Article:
Grampians farmers are angered with a proposal that would re-introduce dingos to areas that currently have livestock grazing.
A 15-year draft plan created by Parks Victoria and three groups of traditional owners to guide the Grampians’ management –
known as Gariwerd to its custodians – was released in November and contained a proposal to restore “locally extinct and culturally significant wildlife” such as the dingo and the quoll.
The report outlines the use of dingoes to control pest species and an over-abundant population of kangaroos and wallabies.
The Age Reported“There are, however, many unknown interactions or outcomes that may result from their reintroduction to the existing state of ecosystems,” the plan reads.
“The re-establishment of dingo or dingo-hybrid populations in the greater Gariwerd landscape has the potential to cause community concerns due to possible conflicts with grazing. Programs for the re-introduction of dingoes have also been raised by other traditional owner groups in other parts of Victoria and are being investigated.”
The idea has been fiercely opposed by some of the local farmers, who believe the re-introduction of the predator could threaten their livestock and hurt the multimillion-dollar livestock and wool industry.
Local farmerJohn Crawford has started a local petition that has gained 800 signatures online.
“In the local community, no matter where I walk, everyone is horrified. Most people thought it was a hoax, that it wasn’t fair dinkum,” Mr Crawford said.
The 65-year-old believes the issue is creating a rift between the rural community and Parks Victoria, and is worried about the impact it could have on tourism.
“They’ve just spent millions on a walking track from Dunkeld to Halls Gap, which is going to be a brilliant track, and to see all the Aboriginal culture which is fantastic, I think,” he said.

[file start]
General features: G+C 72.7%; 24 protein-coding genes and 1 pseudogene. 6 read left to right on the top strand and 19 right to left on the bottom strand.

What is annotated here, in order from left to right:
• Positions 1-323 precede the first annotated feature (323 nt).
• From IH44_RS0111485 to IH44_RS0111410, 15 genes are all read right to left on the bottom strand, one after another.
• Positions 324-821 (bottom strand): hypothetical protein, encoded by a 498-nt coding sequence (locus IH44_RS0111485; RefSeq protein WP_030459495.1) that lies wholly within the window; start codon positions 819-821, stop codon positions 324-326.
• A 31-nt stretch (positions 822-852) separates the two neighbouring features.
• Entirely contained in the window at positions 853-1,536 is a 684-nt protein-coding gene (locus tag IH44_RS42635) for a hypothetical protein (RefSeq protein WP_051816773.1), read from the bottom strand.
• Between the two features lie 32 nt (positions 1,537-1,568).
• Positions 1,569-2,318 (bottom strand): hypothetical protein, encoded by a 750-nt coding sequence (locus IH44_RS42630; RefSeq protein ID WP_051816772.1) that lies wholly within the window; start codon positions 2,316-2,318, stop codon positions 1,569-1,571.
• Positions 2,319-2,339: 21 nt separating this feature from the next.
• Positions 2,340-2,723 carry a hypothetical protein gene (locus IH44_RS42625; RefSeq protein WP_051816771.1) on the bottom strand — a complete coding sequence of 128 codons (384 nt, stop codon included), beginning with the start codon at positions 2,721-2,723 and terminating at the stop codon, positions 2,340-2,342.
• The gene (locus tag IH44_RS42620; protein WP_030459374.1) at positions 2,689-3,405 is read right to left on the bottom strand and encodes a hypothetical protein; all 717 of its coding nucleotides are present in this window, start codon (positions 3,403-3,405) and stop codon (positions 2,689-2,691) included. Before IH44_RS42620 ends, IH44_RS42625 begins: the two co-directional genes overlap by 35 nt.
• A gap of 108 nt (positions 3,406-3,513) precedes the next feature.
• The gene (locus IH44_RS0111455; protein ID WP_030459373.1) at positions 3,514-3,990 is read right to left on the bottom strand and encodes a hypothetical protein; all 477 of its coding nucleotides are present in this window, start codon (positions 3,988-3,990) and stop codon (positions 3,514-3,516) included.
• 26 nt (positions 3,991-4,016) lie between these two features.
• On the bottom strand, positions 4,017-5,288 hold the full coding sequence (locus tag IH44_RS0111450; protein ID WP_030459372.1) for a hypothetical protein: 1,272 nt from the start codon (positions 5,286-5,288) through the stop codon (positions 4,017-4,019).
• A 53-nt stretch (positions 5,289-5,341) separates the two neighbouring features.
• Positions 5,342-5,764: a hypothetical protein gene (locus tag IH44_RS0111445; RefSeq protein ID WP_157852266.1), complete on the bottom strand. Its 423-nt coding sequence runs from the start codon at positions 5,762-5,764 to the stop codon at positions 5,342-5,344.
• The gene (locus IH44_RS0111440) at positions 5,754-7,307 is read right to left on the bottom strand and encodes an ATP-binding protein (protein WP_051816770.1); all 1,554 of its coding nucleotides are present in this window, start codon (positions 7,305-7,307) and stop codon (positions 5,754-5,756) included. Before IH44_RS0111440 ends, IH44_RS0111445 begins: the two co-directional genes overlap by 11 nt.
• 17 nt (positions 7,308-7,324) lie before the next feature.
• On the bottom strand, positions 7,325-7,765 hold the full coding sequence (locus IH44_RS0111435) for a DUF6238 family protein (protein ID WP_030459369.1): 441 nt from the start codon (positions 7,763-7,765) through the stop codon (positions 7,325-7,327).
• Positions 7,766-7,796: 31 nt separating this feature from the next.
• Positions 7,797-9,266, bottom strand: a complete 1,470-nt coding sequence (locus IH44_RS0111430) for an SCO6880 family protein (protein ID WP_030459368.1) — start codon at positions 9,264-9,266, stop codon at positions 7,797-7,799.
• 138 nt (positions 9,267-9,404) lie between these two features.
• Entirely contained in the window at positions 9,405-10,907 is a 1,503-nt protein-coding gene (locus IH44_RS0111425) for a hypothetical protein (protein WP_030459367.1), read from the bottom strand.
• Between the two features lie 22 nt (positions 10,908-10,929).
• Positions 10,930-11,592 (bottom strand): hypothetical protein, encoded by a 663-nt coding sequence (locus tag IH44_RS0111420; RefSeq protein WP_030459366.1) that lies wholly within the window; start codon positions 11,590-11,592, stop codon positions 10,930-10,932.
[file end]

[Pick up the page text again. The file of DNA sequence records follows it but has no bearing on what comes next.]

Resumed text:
“But no matter who I talk to, they say, I’m not walking in that park with dingoes.”
“From a farming point of view to an economic point of view, to the state, and for tourism … I’m hoping common sense will prevail.”
Euan Ritchie, an associate professor in wildlife ecology and conservation at Deakin University, said the concerns of farmers were legitimate. However, he believes there could be a range of ways to minimise the risk to livestock.
“I do think it’s a legitimate concern that dingoes do pose a risk to sheep, goats and other livestock, but we also have to be respectful of the wishes of Indigenous and traditional owners who want to have dingoes back on country,” he said.
“Traditional owners recognise the issues posed by the potential reintroduction. They themselves say they don’t want to disadvantage livestock graziers. But we need to think about the concerns and wishes of multiple people in the community.
“Everyone is aware this is an ambitious proposal and one that poses risk and needs to be carefully managed, but the most important thing is we come together and discuss the concerns and use the best evidence to address those.”
He said dingoes which were neutered and GPS-collared could be monitored to make sure they weren’t causing damage to livestock, and strategic fencing could be introduced.
But Mr Crawford said it wasn’t realistic to use fencing to try to control dingoes: “That’s out of the question and the cost is ridiculous to think you could fence it in.”